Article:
This is the time of year you’re thinking about love, roses, and candy. If you’re into Valentine’s Day, that is.
Though I’m not anti-Valentine’s Day, I’m not all giddy about it either. A day dedicated to help people remember to show love to one another just seems so commercial. I’ll take my flowers any random day of the year, thank you. Plus, it’s not like it’s exciting going out to dinner with longer wait times as the rest of the world goes out to eat, too.
But, if we’re going to talk about matters of the heart, it makes sense that American Hearth Month is in February, doesn’t it?
Did you know over 600,000 people in the U.S. die of heart disease every year?
So, let’s talk about our hearts and why we should celebrate American Heart Month!
Why aren’t we taking better care of ourselves and doing what we can to protect against heart disease? Why wouldn’t we do this not only to practice self-love, but also to make sure we’re sticking around longer for our families?
How can you celebrate American Heart Month and practice some self-love? Let’s see ….
5 Ways to Celebrate American Heart Month
As a mom who suffers with autoimmunity (Hashimoto’s Disease) and prior history of risk of heart disease, this subject hits home for me significantly. Health is at the forefront of many of my decisions on living a healthy lifestyle for my family.
After being diagnosed with Hashimoto’s, I fell head first into a health nut world like I’d never have imagined I’d get into. Over the last few years, I’ve made dietary and overall lifestyle changes in an effort to improve my quality of life, with a relatively good amount of success.
Physical activity lowers your risk for certain heart disease. If it’s been a while since you’ve been active, start slow. My favorite way to get started with exercise is taking a gentle yoga class at the gym. You could also ask a coach or your physician what kind of exercises are recommended when you’re just starting out.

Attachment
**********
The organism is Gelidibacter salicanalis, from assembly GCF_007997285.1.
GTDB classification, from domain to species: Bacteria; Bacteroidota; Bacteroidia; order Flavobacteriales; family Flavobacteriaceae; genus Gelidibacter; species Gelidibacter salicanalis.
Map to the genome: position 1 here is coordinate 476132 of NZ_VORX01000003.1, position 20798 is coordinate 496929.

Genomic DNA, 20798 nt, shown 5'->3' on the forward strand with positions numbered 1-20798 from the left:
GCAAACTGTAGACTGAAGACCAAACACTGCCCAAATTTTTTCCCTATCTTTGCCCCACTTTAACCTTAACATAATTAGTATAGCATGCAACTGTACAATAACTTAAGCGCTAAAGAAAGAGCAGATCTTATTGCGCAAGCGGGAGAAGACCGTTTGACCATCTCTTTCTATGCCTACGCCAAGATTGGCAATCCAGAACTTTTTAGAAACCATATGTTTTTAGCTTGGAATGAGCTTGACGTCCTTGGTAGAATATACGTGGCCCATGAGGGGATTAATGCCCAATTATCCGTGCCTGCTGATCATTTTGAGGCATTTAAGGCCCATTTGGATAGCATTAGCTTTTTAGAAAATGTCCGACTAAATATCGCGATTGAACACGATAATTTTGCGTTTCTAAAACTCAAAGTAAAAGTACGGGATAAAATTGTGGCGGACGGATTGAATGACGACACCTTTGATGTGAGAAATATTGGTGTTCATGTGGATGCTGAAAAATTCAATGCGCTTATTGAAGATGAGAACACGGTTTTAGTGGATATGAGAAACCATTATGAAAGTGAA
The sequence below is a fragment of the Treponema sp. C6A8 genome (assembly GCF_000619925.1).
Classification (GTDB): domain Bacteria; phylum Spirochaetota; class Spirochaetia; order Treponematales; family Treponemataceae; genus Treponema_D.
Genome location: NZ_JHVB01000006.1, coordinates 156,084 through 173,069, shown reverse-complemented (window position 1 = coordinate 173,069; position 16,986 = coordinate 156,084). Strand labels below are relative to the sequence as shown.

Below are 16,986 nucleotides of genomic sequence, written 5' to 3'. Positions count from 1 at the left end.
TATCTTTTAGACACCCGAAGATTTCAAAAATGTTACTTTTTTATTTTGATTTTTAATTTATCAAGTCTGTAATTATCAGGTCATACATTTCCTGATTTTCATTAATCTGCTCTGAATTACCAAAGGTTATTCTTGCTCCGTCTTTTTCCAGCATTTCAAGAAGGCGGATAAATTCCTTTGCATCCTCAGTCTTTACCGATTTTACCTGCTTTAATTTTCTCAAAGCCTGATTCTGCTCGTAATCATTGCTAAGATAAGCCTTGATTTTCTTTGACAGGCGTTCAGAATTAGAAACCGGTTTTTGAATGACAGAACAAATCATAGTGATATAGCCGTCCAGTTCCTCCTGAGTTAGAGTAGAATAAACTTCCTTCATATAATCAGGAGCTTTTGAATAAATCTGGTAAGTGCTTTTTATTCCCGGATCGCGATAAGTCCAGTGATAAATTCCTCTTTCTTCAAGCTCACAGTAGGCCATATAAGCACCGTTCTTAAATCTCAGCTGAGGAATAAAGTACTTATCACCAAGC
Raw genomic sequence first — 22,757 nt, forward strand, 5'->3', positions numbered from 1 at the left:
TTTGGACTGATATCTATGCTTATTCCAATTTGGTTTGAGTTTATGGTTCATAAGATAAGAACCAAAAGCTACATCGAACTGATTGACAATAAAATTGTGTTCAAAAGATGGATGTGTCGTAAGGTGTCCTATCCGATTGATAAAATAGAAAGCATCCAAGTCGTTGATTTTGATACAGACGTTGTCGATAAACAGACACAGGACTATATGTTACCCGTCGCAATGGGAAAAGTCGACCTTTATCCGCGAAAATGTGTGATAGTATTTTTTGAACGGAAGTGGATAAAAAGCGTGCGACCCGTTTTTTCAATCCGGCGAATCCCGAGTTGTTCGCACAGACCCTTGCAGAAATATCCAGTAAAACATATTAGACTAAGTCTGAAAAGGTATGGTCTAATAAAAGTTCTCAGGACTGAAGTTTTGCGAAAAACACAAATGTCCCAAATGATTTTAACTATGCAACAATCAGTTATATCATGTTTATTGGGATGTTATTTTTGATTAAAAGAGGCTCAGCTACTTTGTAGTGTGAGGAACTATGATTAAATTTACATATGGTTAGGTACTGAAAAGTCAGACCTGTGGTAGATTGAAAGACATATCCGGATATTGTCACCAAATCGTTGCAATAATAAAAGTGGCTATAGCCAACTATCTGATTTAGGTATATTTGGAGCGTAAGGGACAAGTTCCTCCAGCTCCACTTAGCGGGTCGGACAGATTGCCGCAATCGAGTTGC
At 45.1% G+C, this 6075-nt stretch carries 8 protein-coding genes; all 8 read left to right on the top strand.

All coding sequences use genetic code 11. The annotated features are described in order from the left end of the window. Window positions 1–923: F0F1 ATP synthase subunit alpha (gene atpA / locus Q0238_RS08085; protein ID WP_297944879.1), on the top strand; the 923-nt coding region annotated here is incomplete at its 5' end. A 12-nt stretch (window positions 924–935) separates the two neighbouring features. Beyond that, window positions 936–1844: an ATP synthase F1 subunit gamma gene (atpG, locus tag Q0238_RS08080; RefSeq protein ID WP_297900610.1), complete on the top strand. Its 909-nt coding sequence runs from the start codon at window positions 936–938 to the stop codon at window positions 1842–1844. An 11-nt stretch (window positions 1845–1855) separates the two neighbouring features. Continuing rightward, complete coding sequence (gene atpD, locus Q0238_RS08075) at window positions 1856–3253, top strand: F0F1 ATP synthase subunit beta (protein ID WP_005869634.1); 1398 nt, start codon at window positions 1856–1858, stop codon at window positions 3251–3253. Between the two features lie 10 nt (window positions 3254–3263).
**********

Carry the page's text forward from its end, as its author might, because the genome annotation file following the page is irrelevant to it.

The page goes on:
Not all forms of exercise have to feel like torture, either. Taking a stroll in the neighborhood or swimming can be gentle and fun.
Heck, those dance parties you have in the kitchen with the kids … that counts, too. And yes, I’ve convinced myself I’m not the only one that dances like a doofus in the kitchen… and my kids are young enough that it’s still fun for them.
Know Your Risk Factors
Aging and your sex have plenty to do with heart disease risk factors. Knowing your risks can help you to understand steps you may need to take to lower your chances of developing or exacerbating heart problems.
Get a Check Up
Celebrate American Heart Month by scheduling a check up with your doctor. Most doctors require an annual exam for insurances reasons anyway, but if it’s been a while, consider having lab work and a physical exam done.
Now is the perfect time to ask your doctor what kind of physical activity routine he/she would suggest if you’re just getting started.
Lowering your intake of fat, salt, sugar and cholesterol are standard suggestions for reducing risks of cardiovascular disease.
Want to know an extremely easy way to reduce your intake of ALL those bad things at once? Cook at home more often for a healthier diet.
Though I can’t locate information to prove this, from personal experience, after having gone Gluten and Dairy Free, my lipid panels have been in range for a few years. I no longer have doctors telling me I need to be on statin drugs to lower my cholesterol. And, if we’re being honest, I don’t have much willpower when it comes to junk food and sweets. And yeah, I eat burgers a lot!
But, at the same time, we cook at home (and little to know boxed or pre-made foods) about 5 nights a week, so there is that. One of my favorite ways to eat healthier was discussed in my PlateJoy Review!
What does stress and heart health have to to with one another?
Well, stress is toxic to our bodies. But, stress can increase blood pressure directly. Indirectly, stress can lead to unhealthy habits like making poor food choices, smoking, physical inactivity, and/or overeating.
By reducing stress, you can reduce your cardiovascular disease risk factors, and it doesn’t take a whole lot.
Did you know that 6 minutes of reading a day can reduce stress by 68 percent?
Other ways to reduce stress can include exercising, finding a healthy hobby, reducing caffeine intake, getting more sleep, and letting go of unimportant items on a to-do list.
Want a good way to reduce stress? Visit a spa for a massage or other relaxing service. Right now, Save 12% off on Spa & Wellness Gift Cards by Spa Week valued at $25+ Use Code:HeartHealth12